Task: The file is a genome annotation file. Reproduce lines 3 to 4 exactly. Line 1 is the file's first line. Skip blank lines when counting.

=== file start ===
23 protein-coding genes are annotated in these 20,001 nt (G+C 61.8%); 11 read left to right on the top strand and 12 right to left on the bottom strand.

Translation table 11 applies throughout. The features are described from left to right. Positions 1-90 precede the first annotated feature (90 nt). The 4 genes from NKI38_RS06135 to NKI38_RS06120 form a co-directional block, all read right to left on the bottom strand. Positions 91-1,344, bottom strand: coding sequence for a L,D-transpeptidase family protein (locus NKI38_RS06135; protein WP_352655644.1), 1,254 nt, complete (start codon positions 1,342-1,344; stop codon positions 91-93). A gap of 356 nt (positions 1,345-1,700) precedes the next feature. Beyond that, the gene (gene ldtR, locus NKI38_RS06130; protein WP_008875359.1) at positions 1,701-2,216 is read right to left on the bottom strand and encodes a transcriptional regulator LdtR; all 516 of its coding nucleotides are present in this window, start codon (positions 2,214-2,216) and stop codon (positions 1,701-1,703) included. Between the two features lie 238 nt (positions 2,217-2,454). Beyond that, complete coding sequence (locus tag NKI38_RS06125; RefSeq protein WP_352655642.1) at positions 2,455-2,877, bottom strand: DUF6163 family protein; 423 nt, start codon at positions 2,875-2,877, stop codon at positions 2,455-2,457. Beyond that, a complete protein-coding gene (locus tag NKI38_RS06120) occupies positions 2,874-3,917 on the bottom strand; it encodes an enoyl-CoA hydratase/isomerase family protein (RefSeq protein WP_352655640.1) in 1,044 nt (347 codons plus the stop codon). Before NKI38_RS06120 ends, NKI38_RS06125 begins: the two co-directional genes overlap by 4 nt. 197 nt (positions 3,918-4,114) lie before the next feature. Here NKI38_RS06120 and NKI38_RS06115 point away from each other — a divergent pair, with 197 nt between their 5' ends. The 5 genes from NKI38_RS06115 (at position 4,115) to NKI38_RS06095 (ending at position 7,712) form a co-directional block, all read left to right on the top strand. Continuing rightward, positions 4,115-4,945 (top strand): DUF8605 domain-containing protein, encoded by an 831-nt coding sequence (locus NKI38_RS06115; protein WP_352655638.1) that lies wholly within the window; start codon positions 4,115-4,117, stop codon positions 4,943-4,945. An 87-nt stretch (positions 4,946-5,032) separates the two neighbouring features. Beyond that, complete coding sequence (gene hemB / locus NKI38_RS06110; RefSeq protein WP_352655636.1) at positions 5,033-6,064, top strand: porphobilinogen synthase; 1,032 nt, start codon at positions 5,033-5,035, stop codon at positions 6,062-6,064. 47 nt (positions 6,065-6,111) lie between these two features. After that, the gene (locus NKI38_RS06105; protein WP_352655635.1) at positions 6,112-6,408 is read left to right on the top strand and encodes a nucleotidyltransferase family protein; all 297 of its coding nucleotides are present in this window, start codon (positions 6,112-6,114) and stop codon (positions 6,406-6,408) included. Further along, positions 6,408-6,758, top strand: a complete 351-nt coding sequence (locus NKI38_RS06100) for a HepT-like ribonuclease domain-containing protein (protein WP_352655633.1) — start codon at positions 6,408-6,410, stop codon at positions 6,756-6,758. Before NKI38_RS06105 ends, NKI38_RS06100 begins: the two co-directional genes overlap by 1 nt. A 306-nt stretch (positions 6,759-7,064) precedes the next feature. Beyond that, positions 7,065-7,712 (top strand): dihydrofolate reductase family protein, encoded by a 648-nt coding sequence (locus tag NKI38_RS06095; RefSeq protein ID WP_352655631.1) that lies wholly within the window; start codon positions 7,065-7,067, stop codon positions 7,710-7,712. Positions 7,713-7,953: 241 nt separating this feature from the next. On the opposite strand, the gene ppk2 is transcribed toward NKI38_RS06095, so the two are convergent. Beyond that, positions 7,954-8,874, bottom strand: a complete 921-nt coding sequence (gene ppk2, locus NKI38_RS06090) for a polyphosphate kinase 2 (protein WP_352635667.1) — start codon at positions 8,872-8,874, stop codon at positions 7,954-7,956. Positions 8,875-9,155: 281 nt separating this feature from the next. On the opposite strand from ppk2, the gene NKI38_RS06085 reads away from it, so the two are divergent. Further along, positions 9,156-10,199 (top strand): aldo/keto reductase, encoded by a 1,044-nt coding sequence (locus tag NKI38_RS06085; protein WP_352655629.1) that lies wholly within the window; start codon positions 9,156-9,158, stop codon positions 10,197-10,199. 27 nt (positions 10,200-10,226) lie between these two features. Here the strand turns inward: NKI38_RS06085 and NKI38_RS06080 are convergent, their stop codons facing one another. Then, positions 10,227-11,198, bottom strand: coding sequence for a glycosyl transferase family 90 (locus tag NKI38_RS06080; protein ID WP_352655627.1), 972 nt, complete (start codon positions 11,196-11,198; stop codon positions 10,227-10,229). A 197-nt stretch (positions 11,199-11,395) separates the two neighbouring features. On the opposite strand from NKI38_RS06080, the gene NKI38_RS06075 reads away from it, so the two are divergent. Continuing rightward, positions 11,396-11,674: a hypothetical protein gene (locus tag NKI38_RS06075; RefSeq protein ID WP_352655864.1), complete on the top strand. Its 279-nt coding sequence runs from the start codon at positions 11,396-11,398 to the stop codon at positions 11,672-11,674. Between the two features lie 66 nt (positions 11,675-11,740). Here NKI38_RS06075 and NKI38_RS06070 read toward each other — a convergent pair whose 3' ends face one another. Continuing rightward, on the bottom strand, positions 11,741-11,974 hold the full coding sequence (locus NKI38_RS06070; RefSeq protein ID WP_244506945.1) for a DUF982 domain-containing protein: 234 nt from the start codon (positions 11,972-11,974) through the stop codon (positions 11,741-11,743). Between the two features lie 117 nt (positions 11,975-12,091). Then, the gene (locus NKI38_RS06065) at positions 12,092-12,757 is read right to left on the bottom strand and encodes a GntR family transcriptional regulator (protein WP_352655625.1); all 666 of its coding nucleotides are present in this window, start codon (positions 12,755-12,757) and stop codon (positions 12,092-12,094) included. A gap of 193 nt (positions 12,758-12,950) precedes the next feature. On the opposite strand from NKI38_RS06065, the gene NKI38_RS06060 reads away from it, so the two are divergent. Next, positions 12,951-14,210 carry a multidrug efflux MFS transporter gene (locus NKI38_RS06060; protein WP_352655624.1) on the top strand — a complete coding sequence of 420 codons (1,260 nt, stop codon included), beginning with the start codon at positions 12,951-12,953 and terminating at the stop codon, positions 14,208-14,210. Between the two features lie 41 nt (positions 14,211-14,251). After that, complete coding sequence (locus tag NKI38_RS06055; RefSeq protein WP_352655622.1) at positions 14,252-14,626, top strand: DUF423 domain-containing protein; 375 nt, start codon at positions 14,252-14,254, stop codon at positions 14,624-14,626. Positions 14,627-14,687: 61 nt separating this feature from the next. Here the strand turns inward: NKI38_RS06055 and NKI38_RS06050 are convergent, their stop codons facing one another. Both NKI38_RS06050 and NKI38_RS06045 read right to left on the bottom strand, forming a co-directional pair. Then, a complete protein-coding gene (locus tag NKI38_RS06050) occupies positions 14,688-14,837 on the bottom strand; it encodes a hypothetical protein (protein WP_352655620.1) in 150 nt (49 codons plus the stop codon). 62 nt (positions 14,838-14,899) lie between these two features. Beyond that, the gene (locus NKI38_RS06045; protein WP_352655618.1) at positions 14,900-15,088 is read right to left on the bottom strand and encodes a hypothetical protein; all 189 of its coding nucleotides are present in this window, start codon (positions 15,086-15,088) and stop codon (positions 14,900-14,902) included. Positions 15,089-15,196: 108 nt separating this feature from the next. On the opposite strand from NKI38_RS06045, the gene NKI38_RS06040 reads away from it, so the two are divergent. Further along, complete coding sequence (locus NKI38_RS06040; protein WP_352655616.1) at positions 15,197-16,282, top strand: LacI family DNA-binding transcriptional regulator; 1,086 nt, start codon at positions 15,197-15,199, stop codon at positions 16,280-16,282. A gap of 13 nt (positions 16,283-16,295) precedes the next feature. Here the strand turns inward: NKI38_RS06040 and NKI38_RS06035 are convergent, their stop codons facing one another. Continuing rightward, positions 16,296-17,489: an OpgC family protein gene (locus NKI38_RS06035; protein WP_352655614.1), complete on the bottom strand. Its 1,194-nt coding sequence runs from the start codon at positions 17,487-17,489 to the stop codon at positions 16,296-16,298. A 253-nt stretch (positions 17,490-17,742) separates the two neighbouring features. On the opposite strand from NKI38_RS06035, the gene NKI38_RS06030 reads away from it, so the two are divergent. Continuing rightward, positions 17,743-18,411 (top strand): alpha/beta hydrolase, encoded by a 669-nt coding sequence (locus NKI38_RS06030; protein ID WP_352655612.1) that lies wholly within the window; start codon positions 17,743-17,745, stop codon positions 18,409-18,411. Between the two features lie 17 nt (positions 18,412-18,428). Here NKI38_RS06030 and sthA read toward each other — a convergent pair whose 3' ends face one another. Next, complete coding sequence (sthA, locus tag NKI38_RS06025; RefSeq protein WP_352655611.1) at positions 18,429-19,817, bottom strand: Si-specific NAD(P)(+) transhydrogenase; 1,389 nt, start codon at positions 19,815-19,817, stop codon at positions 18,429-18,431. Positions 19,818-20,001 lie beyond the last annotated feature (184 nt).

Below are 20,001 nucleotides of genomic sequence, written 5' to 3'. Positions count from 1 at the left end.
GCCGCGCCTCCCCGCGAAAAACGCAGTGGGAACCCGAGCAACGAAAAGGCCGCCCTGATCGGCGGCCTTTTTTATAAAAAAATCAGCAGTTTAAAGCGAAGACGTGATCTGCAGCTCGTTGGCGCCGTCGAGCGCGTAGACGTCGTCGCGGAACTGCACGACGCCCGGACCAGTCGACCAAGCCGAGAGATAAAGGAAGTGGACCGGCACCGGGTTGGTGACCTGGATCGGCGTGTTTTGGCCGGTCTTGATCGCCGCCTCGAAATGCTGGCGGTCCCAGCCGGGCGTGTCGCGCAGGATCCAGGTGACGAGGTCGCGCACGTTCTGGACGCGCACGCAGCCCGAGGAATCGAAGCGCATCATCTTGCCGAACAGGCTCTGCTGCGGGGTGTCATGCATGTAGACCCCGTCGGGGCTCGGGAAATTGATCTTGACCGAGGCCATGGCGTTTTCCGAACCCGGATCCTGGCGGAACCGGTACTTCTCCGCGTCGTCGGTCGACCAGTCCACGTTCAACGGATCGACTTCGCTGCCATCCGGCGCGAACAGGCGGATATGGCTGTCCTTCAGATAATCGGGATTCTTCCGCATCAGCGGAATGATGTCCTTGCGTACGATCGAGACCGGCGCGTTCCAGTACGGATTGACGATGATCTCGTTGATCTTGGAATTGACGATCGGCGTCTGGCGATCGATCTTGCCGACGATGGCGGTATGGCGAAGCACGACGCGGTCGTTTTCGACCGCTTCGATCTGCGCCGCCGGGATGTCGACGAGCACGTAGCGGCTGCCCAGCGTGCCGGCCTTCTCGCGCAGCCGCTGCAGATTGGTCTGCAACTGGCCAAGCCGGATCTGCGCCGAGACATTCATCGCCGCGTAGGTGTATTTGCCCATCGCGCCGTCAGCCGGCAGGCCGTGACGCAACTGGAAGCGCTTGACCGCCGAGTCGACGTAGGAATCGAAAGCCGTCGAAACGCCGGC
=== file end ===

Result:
Below are 20,001 nucleotides of genomic sequence, written 5' to 3'. Positions count from 1 at the left end.
GCCGCGCCTCCCCGCGAAAAACGCAGTGGGAACCCGAGCAACGAAAAGGCCGCCCTGATCGGCGGCCTTTTTTATAAAAAAATCAGCAGTTTAAAGCGAAGACGTGATCTGCAGCTCGTTGGCGCCGTCGAGCGCGTAGACGTCGTCGCGGAACTGCACGACGCCCGGACCAGTCGACCAAGCCGAGAGATAAAGGAAGTGGACCGGCACCGGGTTGGTGACCTGGATCGGCGTGTTTTGGCCGGTCTTGATCGCCGCCTCGAAATGCTGGCGGTCCCAGCCGGGCGTGTCGCGCAGGATCCAGGTGACGAGGTCGCGCACGTTCTGGACGCGCACGCAGCCCGAGGAATCGAAGCGCATCATCTTGCCGAACAGGCTCTGCTGCGGGGTGTCATGCATGTAGACCCCGTCGGGGCTCGGGAAATTGATCTTGACCGAGGCCATGGCGTTTTCCGAACCCGGATCCTGGCGGAACCGGTACTTCTCCGCGTCGTCGGTCGACCAGTCCACGTTCAACGGATCGACTTCGCTGCCATCCGGCGCGAACAGGCGGATATGGCTGTCCTTCAGATAATCGGGATTCTTCCGCATCAGCGGAATGATGTCCTTGCGTACGATCGAGACCGGCGCGTTCCAGTACGGATTGACGATGATCTCGTTGATCTTGGAATTGACGATCGGCGTCTGGCGATCGATCTTGCCGACGATGGCGGTATGGCGAAGCACGACGCGGTCGTTTTCGACCGCTTCGATCTGCGCCGCCGGGATGTCGACGAGCACGTAGCGGCTGCCCAGCGTGCCGGCCTTCTCGCGCAGCCGCTGCAGATTGGTCTGCAACTGGCCAAGCCGGATCTGCGCCGAGACATTCATCGCCGCGTAGGTGTATTTGCCCATCGCGCCGTCAGCCGGCAGGCCGTGACGCAACTGGAAGCGCTTGACCGCCGAGTCGACGTAGGAATCGAAAGCCGTCGAAACGCCGGC